Sheets goes on the defensive

Field hockey: Despite a high-scoring pedigree, Garrison Forest's Lauren Sheets excels as one of the area's top defenders.

High Schools

October 02, 2003|By Katherine Dunn | Katherine Dunn,SUN STAFF

Garrison Forest's Lauren Sheets has no idea why she plays so well on the defensive end of the hockey field. Her athletic genes come from parents who lit up the scoreboard during their playing days.

Former Oriole Larry Sheets was a designated hitter and his wife, the former Sharon Lusby, played forward on field hockey teams at perennial powers Pocomoke High on the Eastern Shore and Division III Eastern Mennonite University.

"We still haven't figured out where she came from," said Larry Sheets, with a laugh. "Her mother and I were more offensively oriented and wouldn't spend as much time on defense as Lauren does."

Fortunately for Garrison Forest's No. 11-ranked field hockey team, Sheets' inherent defensive tendencies emerged during middle school, and she grew into an All-Metro defender last season as a junior.

Her skill and leadership have been key for the Grizzlies (5-4-1), who have posted five shutouts in an up-and-down season that is now headed in the right direction after Tuesday's 1-0 upset of No. 1 Fallston and Monday's 3-0 win at No. 7 Towson.

"Defense just came more naturally, keeping the ball out of the goal instead of putting it in," said Sheets, 17. "It's such a challenge to stay mentally in the game. I feel that an attack player has moments when she can let her mind rest, but on defense if you take a mental break, they're going to score on you."

Playing center midfield at Garrison through middle school and into her freshman year allowed Sheets wide range to flourish defensively as well as showcase her ability to turn a game in transition while still getting in on the attack.

Once Garrison varsity coach Traci Davis switched to a 3-3-3-1 formation - three forwards, three midfielders, three backs and a sweeper - she wanted Sheets to take a more defensive role at center halfback.

"The way we use her, she's a defensive player, but she kicks us into our offense," said Davis. "She's a proactive defensive player, which is why she's a standout. She makes things happen on the field."

Opposing coaches know Sheets can turn a play and light a fire under her young teammates.

"She has a great field sense. She really sees the open players," said St. Paul's coach Annie Morse, whose team fell, 3-0, to the Grizzlies on Sept. 8. "And she's aggressive, not in a negative way, but she really goes for the ball and can dodge around people and redirect it and carry it up the field."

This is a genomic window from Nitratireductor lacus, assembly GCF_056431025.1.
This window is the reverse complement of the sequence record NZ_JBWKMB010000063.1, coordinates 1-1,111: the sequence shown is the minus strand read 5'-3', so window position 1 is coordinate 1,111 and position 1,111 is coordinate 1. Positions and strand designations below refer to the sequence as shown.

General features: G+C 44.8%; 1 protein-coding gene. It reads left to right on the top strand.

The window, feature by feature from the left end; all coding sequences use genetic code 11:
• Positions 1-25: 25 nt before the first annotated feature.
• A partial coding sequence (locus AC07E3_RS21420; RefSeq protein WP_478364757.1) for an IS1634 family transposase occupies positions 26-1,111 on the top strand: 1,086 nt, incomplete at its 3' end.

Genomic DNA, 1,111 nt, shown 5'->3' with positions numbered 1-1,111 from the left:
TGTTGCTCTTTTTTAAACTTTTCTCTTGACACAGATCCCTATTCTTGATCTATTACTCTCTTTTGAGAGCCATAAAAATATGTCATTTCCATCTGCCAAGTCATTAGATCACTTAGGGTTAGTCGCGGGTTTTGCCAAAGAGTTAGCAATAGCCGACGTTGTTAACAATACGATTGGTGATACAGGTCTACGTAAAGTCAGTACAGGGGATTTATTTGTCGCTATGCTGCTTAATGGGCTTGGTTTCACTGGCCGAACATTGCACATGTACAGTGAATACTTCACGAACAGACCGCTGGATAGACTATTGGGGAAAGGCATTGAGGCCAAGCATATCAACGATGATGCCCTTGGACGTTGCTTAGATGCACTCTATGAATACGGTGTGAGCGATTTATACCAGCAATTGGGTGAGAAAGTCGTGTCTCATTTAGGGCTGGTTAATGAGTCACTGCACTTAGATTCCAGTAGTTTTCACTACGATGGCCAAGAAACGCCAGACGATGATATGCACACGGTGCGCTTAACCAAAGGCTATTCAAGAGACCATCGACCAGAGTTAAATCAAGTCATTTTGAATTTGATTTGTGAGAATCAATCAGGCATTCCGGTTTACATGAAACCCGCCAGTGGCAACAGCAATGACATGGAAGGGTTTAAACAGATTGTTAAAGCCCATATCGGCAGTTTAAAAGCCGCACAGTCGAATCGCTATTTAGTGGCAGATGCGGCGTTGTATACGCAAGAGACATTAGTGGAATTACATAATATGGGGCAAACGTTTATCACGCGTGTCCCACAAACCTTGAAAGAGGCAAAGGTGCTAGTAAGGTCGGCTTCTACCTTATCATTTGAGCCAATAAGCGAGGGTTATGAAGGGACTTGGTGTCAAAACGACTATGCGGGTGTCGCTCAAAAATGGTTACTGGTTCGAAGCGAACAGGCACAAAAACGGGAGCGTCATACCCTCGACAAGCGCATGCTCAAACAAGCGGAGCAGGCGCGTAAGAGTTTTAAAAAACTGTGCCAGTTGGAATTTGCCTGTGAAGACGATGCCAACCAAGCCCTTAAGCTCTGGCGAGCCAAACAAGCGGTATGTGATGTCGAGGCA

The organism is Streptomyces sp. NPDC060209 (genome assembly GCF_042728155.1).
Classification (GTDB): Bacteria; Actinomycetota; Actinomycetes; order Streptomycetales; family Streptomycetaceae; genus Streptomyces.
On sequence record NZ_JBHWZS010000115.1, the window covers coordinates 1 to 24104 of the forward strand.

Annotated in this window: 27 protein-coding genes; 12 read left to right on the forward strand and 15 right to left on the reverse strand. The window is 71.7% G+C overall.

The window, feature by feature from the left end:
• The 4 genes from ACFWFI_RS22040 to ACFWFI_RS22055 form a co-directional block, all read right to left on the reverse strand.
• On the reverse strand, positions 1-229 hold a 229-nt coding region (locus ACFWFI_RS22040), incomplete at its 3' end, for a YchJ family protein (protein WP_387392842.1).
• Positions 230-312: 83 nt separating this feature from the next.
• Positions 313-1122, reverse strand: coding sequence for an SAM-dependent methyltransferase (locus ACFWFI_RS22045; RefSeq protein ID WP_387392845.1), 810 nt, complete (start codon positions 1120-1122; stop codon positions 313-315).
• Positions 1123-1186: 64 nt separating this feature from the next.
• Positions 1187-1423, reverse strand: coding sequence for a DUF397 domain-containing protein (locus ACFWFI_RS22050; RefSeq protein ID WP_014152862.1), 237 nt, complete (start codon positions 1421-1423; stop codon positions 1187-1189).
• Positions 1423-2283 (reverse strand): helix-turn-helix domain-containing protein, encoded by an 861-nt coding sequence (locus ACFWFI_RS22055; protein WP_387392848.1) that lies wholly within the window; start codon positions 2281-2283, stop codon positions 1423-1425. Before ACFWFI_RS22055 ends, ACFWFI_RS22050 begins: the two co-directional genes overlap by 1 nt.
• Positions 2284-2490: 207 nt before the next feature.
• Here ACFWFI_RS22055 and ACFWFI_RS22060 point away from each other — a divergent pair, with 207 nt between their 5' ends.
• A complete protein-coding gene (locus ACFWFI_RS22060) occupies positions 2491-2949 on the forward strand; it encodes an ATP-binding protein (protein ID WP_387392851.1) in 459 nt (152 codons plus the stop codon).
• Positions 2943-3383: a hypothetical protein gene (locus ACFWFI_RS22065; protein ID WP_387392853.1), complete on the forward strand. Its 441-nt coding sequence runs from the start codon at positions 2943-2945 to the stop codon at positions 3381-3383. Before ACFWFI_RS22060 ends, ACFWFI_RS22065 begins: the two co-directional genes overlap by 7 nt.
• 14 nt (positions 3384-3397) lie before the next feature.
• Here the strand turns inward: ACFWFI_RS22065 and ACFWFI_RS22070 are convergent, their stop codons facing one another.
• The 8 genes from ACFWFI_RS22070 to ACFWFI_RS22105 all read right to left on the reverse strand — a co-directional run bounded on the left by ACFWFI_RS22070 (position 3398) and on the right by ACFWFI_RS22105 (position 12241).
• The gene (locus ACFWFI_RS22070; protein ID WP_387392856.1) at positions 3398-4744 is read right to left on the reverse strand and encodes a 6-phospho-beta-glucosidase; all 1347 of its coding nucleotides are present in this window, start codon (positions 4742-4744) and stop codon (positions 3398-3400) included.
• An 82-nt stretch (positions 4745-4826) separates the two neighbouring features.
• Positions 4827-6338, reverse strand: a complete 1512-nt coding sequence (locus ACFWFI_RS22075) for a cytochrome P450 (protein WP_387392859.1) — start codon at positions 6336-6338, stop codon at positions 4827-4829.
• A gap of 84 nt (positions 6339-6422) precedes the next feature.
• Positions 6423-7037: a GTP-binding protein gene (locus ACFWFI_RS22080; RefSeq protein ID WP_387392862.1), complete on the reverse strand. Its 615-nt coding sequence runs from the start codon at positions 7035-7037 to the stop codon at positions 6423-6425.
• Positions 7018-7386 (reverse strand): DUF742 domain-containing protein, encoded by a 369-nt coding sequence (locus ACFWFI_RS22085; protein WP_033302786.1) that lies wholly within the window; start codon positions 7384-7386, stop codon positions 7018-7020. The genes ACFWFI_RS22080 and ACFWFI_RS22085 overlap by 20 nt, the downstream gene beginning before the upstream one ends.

Although Sheets excels at center back, she did not initially relish the move.

"I really liked the [center] midfield position, because I got to play offense and defense. When we went to the new system and Traci put me [on defense], I didn't want to play that far back. But the way we play, it's like a midfield position."

That challenge has become a passion for Sheets, who constantly strives to improve her game. Looking for a spot in a Top 25 Division I college program, the Lutherville resident is a veteran of the United States Field Hockey Association's Olympic-development style Futures program as well as a gold-medal Junior Olympian.

By going to camps and clinics every summer and playing club ball, Sheets has developed a keen understanding of the game. Listening to her talk about defensive strategy sounds more like listening to a coach than listening to a high school senior.

"She is a student of the game," said Davis. "It's her total passion for the game, her devotion to the game."

That passion grew out of a few family clinics - just herself, her mom and a couple of field hockey sticks in the back yard.

Although she played tennis since she was 4 1/2 years old, Sheets enjoyed team sports more, a preference her mother said likely resulted from being an only child until brother Gavin arrived seven years ago.

Sheets made her first foray into team sports after her father retired from baseball. Larry Sheets, who now owns an amusement center in Westminster with a multipurpose field for baseball among other sports, introduced his daughter to softball and coached her first team.

Until then, Lauren Sheets had spent summers traveling with her parents while her father played for the Orioles, the Detroit Tigers and the Seattle Mariners. The family also spent a year with him in Japan when she was 6.

"When he retired, he wanted to be a lot more involved, to make up for lost time sort of," said Sheets. "He said softball was something fun we could do together. He never forced me. He did kind of get frustrated going from Major League Baseball to softball with 8-year-olds. I don't think we won a game, but it was definitely a great experience."

Her parents have been fixtures at Garrison games since she started playing field hockey with her sixth-grade friends, as much a social choice as an athletic one. After that season, she tried out for the Futures program and made it.

"I played Futures from seventh grade all the way up and that hooked me along with playing at Garrison with my friends," said Sheets, who is also a lacrosse defender for the Grizzlies.

After playing in an international tournament in England during the summer before her freshman year, she decided she wanted to play field hockey in college. Now, Sheets, who carries about a 3.7 grade point average, is looking at several Division I programs, including Duke, Georgetown and Princeton.

A potential biology major, Sheets is looking for a college program that mirrors her experience at Garrison Forest.

"What we have at Garrison is so special," said Sheets. "We have always had such a close team feeling and our coach helps us on and off the field. I'm trying to find a team comparable to that as well as a strong academic school, because I won't play field hockey forever."

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